Exploring Various Models

With community and state partners, the Chamber is exploring various models to expand childcare. Discussions about each of these models are underway with partners; therefore, this case study provides high-level information about the concepts, not specific details. Those models include:

  • On-site childcare: Though not a solution for all businesses, mid- to large-size businesses may find benefits in attracting and retaining employees by providing on-site childcare.
  • A significant expansion of an existing childcare program: A major expansion of more than 200 spaces at one location could put a substantial dent in childcare waiting lists.
  • Multiple business co-op model: Businesses operating in the same area of Missoula are discussing the possibility of collaborating to help start a new child care center for their part of the city.
  • Remodeling and occupying existing available space: Like other cities, Missoula has unused space in buildings that may be suitable for child care.
  • Include childcare in future real estate development plans: Partnering with both commercial and residential real estate developers to investigate the feasibility of including childcare in new development plans.
  • Increase the availability of family in-home childcare: Strategies to increase the number of licensed family childcare providers would expand overall childcare availability.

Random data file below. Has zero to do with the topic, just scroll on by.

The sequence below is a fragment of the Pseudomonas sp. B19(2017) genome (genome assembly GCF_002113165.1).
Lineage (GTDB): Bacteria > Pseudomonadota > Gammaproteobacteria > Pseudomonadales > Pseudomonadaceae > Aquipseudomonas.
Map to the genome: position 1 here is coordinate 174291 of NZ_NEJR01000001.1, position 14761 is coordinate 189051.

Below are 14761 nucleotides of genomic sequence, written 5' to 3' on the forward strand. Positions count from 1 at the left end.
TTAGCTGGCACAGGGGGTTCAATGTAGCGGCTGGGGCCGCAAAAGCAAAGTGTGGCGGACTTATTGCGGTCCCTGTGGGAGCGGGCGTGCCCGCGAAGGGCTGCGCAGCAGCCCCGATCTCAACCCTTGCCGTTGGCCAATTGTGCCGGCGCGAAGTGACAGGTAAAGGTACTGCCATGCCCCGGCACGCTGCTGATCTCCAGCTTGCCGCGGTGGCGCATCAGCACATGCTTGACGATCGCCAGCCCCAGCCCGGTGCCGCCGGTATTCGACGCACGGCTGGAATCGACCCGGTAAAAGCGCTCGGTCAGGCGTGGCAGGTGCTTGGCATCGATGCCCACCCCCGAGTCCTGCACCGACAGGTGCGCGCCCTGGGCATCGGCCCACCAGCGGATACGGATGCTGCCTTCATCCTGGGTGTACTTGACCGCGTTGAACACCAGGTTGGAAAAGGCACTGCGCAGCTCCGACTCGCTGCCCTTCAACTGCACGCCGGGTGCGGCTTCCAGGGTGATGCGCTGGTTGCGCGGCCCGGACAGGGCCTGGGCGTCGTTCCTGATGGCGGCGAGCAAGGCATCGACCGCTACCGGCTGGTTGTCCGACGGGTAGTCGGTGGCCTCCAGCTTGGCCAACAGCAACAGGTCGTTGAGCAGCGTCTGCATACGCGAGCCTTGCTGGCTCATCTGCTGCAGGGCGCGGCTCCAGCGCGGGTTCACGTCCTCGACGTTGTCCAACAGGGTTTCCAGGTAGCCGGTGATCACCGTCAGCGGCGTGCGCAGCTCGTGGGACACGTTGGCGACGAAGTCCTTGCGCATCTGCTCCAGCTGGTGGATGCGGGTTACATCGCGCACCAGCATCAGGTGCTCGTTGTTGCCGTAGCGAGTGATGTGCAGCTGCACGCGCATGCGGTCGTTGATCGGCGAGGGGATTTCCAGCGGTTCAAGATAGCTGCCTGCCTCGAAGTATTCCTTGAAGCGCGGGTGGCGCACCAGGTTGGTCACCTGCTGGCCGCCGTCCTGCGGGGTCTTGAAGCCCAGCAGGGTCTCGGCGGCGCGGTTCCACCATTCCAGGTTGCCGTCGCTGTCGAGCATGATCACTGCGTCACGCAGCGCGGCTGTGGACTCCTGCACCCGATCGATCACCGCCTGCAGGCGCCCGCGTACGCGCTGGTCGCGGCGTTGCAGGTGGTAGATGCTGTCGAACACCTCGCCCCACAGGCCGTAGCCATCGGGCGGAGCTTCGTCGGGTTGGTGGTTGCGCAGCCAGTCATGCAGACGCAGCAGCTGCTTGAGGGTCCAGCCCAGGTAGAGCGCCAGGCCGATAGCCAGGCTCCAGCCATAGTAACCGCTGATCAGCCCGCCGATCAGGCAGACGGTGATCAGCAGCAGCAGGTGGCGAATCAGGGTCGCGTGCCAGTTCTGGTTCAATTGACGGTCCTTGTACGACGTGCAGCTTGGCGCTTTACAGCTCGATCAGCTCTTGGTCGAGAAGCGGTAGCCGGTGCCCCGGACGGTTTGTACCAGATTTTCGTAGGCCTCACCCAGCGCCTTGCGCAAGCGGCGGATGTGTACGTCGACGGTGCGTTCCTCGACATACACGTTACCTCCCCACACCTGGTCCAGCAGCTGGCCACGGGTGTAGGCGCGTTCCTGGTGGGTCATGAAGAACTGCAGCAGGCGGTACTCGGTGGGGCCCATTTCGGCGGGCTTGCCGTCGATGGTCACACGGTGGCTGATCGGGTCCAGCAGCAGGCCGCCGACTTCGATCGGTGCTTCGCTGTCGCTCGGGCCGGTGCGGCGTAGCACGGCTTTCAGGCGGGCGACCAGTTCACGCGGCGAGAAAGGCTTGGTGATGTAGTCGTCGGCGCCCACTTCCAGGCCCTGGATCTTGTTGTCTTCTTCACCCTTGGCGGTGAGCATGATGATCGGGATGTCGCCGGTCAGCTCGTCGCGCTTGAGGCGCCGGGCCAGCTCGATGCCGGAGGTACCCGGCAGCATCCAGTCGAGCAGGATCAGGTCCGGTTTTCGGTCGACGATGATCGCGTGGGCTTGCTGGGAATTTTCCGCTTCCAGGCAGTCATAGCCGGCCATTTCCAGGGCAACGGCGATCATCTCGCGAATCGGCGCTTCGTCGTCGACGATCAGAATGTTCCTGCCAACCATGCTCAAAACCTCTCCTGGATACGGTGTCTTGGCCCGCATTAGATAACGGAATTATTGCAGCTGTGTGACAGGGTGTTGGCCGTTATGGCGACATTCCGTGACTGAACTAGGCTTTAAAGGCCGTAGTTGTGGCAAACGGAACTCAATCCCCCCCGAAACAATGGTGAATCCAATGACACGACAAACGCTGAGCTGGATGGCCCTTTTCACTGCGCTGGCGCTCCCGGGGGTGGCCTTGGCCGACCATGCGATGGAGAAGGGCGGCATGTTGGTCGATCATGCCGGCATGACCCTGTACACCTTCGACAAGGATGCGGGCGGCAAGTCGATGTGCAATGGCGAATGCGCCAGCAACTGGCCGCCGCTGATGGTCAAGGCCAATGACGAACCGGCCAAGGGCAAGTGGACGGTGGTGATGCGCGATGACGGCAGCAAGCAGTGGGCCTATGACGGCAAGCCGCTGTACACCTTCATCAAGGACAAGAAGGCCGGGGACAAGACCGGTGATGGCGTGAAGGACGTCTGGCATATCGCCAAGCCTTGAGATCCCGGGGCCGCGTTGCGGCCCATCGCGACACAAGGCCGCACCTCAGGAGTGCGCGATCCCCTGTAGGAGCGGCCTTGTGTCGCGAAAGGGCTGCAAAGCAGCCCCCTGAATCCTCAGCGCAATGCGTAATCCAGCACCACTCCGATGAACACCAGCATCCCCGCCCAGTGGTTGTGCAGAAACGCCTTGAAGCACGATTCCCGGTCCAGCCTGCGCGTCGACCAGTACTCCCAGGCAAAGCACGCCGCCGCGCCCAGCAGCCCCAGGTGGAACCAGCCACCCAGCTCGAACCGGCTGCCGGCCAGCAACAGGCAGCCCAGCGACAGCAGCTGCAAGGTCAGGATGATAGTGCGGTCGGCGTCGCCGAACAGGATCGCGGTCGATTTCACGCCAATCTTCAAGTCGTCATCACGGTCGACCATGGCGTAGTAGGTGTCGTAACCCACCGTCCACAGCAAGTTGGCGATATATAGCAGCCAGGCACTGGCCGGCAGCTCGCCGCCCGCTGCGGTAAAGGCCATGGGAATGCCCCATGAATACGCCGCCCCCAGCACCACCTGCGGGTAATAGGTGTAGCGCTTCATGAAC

Partnerships Were Critical

Leadership at the Chamber relied on a number of potential community and state partners, including:

  • Small and large companies interested in helping their parent employees find child care
  • Child Care Resources, a local organization that provides child care referral services to parents and professional development, marketing, and other services to providers
  • Missoula Early Learning Center Director Mark Roberts
  • Cushing Terrell, formerly CTA Architects Engineers
  • Montana Department of Labor & Industry
  • Montana state childcare licensing
  • Missoula County Public Schools

Is this approach a repeatable model?

Chamber leadership doesn’t expect all of these options to move forward, but even success with one or two would help reduce childcare waiting lists across the region, and all of the options explored by the Missoula Chamber are good options for any community in the country to explore.

With coordination and strategic partnerships, the Childcare Initiative increased both the public’s and community leaders’ awareness of challenges in the childcare market in Missoula. The Chamber’s intentional efforts to build cross-sector collaborations resulted in an ongoing conversation about actionable models for improvement at a community level.

Some other repeatable approaches include:

  • Direct dissemination of information and recruitment of new leaders through business members.
  • Elevating the profile of the issue by leveraging media connections to share information with the public.
  • Disseminating demand data about childcare in the region.
  • Connecting the technical assistance of a childcare operator and an architect to organizations with potential childcare expansion locations to help inform which models are feasible in particular situations.
  • Connecting with local and state agencies to address licensing and regulation barriers to expanding childcare.